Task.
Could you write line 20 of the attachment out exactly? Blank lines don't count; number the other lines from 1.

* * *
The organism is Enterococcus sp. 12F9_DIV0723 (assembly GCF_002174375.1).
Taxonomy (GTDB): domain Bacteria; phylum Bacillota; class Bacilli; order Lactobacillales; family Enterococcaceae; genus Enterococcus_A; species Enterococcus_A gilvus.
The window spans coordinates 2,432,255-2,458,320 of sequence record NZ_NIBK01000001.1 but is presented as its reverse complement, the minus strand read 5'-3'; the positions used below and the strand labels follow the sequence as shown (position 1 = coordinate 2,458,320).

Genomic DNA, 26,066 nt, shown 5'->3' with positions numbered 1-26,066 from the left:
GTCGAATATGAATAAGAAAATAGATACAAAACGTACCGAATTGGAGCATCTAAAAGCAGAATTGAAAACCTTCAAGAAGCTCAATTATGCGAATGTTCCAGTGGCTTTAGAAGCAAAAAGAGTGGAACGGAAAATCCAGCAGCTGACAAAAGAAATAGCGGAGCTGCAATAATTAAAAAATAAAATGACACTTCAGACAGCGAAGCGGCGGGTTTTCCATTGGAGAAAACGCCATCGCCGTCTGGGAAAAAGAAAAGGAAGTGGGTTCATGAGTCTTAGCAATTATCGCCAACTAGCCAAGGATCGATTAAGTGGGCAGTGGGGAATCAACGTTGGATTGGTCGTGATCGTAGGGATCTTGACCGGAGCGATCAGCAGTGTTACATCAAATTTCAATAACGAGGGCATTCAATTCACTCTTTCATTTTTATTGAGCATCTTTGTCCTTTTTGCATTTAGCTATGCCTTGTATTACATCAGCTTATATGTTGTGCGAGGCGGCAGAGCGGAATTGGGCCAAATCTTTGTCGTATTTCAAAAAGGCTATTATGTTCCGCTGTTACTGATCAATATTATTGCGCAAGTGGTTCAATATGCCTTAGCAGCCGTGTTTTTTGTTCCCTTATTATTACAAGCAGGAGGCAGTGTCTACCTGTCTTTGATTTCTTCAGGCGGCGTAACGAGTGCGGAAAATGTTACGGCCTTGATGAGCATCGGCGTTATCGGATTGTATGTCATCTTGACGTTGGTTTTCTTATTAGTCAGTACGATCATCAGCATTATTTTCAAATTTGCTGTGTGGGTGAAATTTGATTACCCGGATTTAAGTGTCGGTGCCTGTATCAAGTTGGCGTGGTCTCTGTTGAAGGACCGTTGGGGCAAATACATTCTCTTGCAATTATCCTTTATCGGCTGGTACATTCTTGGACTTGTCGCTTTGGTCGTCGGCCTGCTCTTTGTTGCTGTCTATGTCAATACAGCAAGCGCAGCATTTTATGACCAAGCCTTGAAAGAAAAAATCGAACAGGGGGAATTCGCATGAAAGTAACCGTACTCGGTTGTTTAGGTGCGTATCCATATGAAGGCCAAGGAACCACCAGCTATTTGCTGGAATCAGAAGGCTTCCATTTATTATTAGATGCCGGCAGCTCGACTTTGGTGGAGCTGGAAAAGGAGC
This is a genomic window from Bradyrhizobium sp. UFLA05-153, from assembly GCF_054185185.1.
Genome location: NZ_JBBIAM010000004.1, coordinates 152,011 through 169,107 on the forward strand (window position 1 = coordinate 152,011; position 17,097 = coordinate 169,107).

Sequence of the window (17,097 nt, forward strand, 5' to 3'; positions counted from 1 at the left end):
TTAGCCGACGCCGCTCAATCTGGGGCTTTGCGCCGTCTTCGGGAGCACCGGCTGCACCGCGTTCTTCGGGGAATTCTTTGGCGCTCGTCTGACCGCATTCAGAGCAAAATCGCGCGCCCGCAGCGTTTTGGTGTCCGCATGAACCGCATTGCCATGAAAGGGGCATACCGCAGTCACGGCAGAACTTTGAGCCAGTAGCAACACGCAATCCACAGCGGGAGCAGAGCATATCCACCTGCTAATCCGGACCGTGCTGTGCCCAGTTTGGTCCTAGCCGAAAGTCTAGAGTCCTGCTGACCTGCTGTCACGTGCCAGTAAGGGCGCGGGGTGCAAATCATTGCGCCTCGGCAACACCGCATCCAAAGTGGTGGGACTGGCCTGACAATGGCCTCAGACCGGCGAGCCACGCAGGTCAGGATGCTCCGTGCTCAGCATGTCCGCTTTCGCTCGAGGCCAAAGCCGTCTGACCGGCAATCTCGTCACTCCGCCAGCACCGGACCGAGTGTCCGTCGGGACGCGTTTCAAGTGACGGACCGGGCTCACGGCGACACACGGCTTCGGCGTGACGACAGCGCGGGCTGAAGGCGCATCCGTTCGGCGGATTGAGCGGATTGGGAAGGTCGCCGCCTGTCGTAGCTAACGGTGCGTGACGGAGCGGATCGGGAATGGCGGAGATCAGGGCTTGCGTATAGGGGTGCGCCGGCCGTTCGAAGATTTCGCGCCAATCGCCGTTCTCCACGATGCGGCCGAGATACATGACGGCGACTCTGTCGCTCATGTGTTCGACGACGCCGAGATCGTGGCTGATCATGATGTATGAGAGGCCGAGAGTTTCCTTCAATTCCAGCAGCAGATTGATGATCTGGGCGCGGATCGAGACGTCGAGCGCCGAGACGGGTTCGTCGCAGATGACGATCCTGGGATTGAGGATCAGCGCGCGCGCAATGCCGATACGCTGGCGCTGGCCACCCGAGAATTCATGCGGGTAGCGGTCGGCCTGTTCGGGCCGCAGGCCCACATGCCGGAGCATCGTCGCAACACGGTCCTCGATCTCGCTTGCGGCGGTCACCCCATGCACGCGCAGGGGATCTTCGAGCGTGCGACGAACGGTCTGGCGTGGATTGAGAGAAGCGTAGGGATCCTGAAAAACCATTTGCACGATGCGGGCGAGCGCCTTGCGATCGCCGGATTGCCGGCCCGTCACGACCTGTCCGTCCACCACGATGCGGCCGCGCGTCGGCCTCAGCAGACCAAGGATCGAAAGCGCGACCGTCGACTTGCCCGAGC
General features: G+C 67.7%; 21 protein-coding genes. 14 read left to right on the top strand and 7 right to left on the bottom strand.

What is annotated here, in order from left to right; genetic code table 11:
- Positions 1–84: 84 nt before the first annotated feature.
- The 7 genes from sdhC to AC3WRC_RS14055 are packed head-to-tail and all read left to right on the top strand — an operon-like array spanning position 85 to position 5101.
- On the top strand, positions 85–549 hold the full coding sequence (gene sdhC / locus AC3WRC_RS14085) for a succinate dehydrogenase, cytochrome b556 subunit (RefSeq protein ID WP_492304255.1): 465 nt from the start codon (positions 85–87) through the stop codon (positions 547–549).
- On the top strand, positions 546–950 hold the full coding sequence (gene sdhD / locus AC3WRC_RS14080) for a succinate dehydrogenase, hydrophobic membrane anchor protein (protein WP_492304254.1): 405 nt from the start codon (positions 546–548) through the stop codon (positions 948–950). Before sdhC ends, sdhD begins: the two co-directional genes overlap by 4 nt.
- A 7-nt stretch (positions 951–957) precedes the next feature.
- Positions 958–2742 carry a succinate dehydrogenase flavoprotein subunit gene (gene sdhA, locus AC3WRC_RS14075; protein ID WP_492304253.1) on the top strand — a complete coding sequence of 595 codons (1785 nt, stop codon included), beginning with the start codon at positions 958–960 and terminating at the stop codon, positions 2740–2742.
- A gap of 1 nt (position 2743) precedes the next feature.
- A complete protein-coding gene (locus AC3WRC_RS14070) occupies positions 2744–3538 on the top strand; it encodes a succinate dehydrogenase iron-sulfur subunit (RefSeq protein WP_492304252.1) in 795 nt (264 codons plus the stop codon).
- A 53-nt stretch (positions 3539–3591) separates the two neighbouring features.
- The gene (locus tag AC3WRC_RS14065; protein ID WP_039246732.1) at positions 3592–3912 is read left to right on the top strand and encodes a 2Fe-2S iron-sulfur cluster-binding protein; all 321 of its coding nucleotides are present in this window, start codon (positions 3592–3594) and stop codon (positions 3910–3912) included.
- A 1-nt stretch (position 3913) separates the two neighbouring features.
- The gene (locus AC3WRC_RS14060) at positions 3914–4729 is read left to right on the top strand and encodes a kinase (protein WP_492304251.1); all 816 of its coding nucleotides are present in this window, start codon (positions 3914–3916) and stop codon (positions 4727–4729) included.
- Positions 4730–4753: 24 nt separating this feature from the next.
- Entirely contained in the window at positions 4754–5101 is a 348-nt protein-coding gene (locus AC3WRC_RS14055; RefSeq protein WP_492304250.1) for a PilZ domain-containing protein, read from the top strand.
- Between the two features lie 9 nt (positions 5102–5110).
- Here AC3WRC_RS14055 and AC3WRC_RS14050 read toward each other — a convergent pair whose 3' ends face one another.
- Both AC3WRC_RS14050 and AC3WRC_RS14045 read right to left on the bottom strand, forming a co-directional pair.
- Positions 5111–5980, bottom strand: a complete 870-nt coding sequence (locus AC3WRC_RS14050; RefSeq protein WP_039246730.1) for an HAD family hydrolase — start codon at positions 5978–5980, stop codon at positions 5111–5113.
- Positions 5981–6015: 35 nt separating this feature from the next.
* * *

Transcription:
- A 53-nt stretch (positions 3539–3591) separates the two neighbouring features.